Ray is a very realistic character, and I did pity her. She is in a bad situation. What help could she get? She is married. Most assistance programs are set up to help single mothers, not married women. Of course I am not condoning her crime, but I understand her doing it. Lila leads her through the first delivery without a hitch.
Although the crossing scenes are the most tense, I related more to her when she was dealing with her sons. The youngest is distracted by Christmas and the prospect of a new home. The teenager is hurting from his fathers abandonment, and blames her as a way to direct his frustration. Those scenes are some of the most true to life that I have ever seen on film.
This movie does want you to cheer for Ray, and it succeeds most of the time. One early scene was a bit too manipulative. The driver arrives with half of their new module home and asks for the down payment. When she cannot produce the $4,000, he drives away with it as her youngest son runs crying after it. First of all, who does business like that? What business expects a driver to collect 4 grand? Long before that home ever left the lot she would have had to have given him all the down payment. The scene makes no sense and is thus the most unrealsitic part of an otherwise sincere slice of modern middle America.
Charlie McDermott and Melissa Leo in Frozen River.
After reading my brothers' reviews I had to double check the names on them. The first -more judgmental- review sounds like my brother Eric, and the second -more tolerant- one sounds more like Scott. I'm definitely with Eric on this one. Sure these characters are flawed but who isn't? And these flaws often make for a more interesting story, as they do here. It's easy to sit back and question her choices but clearly this is a woman who is doing the best she knows how under extremely challenging conditions.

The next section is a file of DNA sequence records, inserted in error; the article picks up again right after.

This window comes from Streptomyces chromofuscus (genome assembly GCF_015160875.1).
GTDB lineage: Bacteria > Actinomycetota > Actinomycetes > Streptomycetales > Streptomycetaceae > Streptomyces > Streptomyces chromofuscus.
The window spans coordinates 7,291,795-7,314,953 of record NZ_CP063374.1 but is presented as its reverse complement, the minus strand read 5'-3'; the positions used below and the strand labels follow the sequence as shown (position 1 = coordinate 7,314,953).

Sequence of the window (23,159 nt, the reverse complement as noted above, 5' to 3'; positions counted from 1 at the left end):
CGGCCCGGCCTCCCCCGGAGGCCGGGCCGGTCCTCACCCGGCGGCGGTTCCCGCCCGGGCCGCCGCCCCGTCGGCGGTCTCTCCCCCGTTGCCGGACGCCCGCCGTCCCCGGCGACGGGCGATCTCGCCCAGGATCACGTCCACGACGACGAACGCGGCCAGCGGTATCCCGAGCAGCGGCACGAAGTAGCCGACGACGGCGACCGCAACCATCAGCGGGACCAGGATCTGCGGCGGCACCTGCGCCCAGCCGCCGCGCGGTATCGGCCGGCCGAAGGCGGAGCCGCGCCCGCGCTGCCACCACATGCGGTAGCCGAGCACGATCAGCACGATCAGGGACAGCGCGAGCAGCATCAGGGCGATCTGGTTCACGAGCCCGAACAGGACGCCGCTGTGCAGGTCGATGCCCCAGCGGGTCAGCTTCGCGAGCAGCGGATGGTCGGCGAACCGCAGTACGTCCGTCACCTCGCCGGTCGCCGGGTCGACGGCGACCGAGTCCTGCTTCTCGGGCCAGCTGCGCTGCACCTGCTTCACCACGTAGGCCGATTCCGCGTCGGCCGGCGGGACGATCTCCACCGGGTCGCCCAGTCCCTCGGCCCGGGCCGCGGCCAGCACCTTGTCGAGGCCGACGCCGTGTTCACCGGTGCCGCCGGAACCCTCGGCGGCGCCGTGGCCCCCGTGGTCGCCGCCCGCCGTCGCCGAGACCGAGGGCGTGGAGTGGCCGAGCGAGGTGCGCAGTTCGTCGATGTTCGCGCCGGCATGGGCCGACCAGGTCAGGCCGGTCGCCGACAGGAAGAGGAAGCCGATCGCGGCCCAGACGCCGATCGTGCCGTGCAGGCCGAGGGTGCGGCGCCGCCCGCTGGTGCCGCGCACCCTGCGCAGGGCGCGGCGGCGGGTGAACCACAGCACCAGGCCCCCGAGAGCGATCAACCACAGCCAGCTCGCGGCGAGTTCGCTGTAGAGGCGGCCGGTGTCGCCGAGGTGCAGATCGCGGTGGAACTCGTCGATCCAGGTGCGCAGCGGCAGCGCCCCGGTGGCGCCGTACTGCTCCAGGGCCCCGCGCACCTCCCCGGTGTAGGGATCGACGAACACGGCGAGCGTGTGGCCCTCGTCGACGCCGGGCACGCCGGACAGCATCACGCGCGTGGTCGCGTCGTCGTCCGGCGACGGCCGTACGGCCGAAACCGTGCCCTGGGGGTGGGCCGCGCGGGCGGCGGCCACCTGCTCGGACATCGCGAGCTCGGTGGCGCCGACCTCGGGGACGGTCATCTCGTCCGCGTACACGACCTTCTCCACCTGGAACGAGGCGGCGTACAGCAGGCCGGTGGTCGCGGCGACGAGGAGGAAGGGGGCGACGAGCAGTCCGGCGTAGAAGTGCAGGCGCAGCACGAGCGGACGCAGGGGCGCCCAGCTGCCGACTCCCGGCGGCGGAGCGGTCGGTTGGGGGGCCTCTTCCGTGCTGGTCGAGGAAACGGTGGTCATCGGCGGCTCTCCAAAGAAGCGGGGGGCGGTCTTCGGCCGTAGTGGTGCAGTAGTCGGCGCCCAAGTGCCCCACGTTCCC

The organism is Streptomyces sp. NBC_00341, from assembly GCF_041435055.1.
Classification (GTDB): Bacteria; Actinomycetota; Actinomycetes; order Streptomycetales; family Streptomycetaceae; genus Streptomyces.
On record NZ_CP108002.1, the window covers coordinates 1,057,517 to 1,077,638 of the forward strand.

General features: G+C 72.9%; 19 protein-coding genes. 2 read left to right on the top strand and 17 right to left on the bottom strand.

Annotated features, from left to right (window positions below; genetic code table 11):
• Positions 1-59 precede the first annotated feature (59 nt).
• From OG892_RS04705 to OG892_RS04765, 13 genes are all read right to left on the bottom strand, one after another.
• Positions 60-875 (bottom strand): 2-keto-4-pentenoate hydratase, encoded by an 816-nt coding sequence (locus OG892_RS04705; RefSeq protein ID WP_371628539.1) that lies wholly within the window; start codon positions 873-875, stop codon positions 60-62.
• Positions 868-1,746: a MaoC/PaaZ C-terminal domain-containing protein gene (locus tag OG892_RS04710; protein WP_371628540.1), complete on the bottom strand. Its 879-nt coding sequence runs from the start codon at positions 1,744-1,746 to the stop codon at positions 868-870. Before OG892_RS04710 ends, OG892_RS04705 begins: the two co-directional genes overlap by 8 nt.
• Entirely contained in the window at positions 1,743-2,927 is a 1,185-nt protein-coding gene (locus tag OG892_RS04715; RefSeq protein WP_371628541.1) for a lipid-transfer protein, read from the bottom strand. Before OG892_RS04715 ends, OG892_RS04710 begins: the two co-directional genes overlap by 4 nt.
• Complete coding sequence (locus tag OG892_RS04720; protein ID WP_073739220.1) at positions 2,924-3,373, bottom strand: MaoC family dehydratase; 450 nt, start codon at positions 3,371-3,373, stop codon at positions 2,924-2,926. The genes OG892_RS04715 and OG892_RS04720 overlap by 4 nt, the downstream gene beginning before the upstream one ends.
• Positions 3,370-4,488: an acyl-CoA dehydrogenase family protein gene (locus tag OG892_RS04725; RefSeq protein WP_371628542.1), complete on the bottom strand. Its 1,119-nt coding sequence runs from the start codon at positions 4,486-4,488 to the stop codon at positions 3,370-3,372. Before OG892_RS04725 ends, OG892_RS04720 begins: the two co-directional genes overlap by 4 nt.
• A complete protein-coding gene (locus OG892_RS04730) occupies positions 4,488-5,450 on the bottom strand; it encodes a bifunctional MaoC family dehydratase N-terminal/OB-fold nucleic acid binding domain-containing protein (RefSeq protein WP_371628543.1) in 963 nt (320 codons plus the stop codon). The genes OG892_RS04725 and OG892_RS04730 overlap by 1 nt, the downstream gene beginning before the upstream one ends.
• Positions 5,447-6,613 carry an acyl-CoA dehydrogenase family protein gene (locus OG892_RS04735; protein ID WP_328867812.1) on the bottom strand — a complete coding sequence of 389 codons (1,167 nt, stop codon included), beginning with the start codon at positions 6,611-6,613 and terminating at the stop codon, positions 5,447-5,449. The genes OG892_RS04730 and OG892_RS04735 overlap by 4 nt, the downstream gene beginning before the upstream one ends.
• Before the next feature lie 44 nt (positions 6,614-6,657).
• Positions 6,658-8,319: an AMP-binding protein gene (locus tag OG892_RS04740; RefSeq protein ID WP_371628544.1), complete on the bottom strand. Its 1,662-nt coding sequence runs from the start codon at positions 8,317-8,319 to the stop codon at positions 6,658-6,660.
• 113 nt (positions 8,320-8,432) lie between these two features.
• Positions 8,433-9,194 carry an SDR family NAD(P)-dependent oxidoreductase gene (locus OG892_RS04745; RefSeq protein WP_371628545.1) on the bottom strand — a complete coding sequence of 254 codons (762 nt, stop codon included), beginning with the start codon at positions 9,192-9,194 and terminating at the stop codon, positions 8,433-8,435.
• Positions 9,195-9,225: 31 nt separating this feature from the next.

Neither of my brothers mentioned the theme of Frozen River, which is a mother's love for her children and to what desperate ends she will go to care for them. Ray's husband abandoned her a week before Christmas with two kids and no money. She has no time to go out looking for a new job at this point. She needs cash and quickly. I not only understood her plight but I felt very deeply for this woman. Melissa Leo gives a heartbreaking performance that is both tough and tender, and oh so human.
She is matched by the wonderful performance of Misty Upham as Lila, the American Indian woman who starts off as Ray's antagonist before becoming her partner in crime, and finally, her friend. Like Ray, Lila is a mother. She is trying to get her infant son back from her mother-in-law, who has kidnapped him. The tribal leaders on the Mohawk reservation do not concern themselves with these issues, so she has no legal recourse. Together Ray and Lila help each other out of their desperate situations.
Along with the two female leads, Charlie McDermott deserves a mention for his very believable turn as Ray's oldest son T.J. Like Eric, I found the scenes of the Eddy family at home to be some of the most naturalistic and emotionally resonant I've ever seen. First time writer/director Courtney Hunt has crafted a deeply moving story about the human condition, and the universal ties that bind us. I was hoping for a happy ending. I won't give it away, but it manages a very satisfying conclusion while staying completely true to all that has come before. A minor masterpiece.
Photos © Copyright Sony Pictures Classics (2008)